And now, 30 million years later, I offer congratulations to you and I offer more humble counsel.
I begin with a TV show I watched when I was in high school called “Let’s Make a Deal.” A contestant was given a small sum of money by the moderator and then given the choice to trade the money for an unknown prize in a box or behind a curtain on a stage. The prize might be very valuable, or worthless. With each successful trade, a new, bigger offer was made. One afternoon, a young man who had received $500 was offered to trade for the items hidden behind a curtain. The audience cheered and urged him on, and he looked for support and guidance to his wife. He chose to trade, and when the curtain parted, he saw a modern kitchen complete with new appliances of all types. He was ecstatic. His wife jumped up and they danced and hugged. And then of course, came the next offer. Another curtain and another stage. Perhaps this is the one that had the automobile with the boat and trailer. Again the agonizing decision. Again, he chose to trade. But this time, as the curtain parted, it revealed 10 boxes of cabbage. He had just made the worst financial decision of his life. And you could see it in his face. His wife slumped in her seat, and the audience quieted. The host moved quickly to the next contestant.
It has occurred to me that life has much in common with “Let’s Make a Deal.” But in life, the choices are much more important and more lasting. Some choices may require you to trade – the things you choose will cause you to forego others. What will you trade for, and what will you give up?
Sometime ago I learned of an account of one man’s choices. Terence Fox, CEO of Iroquois Brands, said the following in an airline magazine: “I often sit with men who run much larger companies than mine who tell me they close their briefcases on Friday night and don’t given them another thought until Monday morning. I say that’s hogwash. They can’t. They don’t. I can’t. I don’t. They work like hell. I work like hell. I can’t run a business, a family, a charity, a civic committee, and do everything well. Nobody can. I run Iroquois and it takes everything I’ve got . . .” “What did it take? Total, 24-hour, seven-day-a-week commitment and dedication. My golf game has gone from a 4 to a 12 handicap. I no longer hunt, my marriage faltered after five years, I’m rarely home, and I’m constantly traveling. Many a Saturday night, while I’m having dinner alone in a strange airport, I say to myself, “You’re here only because you chose to be.”
Terence Fox made his choice. It is not one I would have made.
Unlike the TV game, in making life’s choices you are given clues about what is hidden behind the curtain. For centuries, writers have told us the consequences of our choices. They are found in literature, biographies and event holy writ. Some people, like myself, believe the Bible is inspired. Others feel that it is written by some of the greatest scholars of the last six millennia. One of its most quoted passages offers this advice about life’s choices, “Lay not up for yourselves treasures upon earth, where moth and rust doth corrupt . . . but lay up for yourselves treasures in heaven.”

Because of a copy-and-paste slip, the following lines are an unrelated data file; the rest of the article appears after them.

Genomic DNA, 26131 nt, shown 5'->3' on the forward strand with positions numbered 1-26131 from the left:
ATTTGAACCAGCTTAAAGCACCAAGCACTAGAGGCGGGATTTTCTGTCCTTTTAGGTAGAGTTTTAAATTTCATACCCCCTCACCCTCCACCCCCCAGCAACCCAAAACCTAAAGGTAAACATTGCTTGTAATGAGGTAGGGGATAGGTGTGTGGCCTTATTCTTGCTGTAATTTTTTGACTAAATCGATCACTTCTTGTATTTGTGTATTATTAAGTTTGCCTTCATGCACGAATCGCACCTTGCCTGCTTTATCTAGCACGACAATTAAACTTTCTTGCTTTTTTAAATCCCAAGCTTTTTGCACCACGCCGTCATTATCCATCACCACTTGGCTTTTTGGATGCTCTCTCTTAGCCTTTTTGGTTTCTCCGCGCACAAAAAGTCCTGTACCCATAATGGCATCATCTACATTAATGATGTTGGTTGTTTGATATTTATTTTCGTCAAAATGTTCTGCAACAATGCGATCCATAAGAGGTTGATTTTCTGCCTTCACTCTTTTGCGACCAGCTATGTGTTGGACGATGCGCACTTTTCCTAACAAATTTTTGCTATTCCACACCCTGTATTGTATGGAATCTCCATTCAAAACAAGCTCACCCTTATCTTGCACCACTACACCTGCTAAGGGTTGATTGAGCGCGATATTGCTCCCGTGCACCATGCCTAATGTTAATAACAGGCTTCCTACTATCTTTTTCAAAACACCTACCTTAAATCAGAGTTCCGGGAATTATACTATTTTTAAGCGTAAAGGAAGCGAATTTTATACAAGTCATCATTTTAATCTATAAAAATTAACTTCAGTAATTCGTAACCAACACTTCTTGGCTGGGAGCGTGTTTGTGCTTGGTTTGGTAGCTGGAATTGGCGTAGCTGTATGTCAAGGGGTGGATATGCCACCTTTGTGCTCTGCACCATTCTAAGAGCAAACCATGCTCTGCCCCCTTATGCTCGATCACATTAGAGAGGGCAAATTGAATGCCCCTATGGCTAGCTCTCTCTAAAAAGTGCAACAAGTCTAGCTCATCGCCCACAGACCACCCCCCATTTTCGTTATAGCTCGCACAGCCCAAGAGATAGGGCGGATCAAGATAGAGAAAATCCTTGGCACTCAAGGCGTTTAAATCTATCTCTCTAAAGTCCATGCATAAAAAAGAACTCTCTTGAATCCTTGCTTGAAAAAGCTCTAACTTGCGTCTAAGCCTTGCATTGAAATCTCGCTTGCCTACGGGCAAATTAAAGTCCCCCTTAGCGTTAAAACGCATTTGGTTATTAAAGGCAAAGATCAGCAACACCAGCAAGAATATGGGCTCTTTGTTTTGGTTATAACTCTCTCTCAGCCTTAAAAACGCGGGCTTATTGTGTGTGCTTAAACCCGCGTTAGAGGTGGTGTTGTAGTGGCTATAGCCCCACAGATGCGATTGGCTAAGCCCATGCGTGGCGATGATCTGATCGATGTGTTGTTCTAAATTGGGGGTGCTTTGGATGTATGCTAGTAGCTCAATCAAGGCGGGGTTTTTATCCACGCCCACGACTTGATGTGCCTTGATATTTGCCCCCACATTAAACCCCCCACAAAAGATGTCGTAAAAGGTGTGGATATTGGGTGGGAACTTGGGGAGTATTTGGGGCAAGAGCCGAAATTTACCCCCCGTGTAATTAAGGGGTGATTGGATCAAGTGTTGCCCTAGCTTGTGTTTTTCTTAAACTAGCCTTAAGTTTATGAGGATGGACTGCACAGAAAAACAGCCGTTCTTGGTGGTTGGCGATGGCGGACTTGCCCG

In my view, one of life’s greatest treasures – heavenly treasures, if you will – is one’s marriage and family. When Golda Meir, one of this century’s great world leaders, was asked one morning on the Today Show what was her greatest achievement, she responded, “raising my daughter.” Will you choose this curtain, and how much will you be willing to give up to enrich it?
One of the most important treasures in my life has been my faith.
Another treasure is integrity. Simply, integrity is living your life in a way that is consistent with your deepest personal values. Let me tell you how to know your core values. Think of the four people you respect most who have ever lived on earth. Perhaps Moses, or Gandhi, Eddy or Mohammed, or Jesus, or Lincoln, Curie, Washington, King, Meir. And now, what characterizes their lives to you – what values do you associate with each person? Do several values repeat themselves across the four people? These values, the values in those you respect most, are your core values. If you go about your life, your profession, your relationships in a way that is consistent with these values, you will live with integrity. And you will be at peace. Integrity, peace – these are heavenly treasures worth choosing.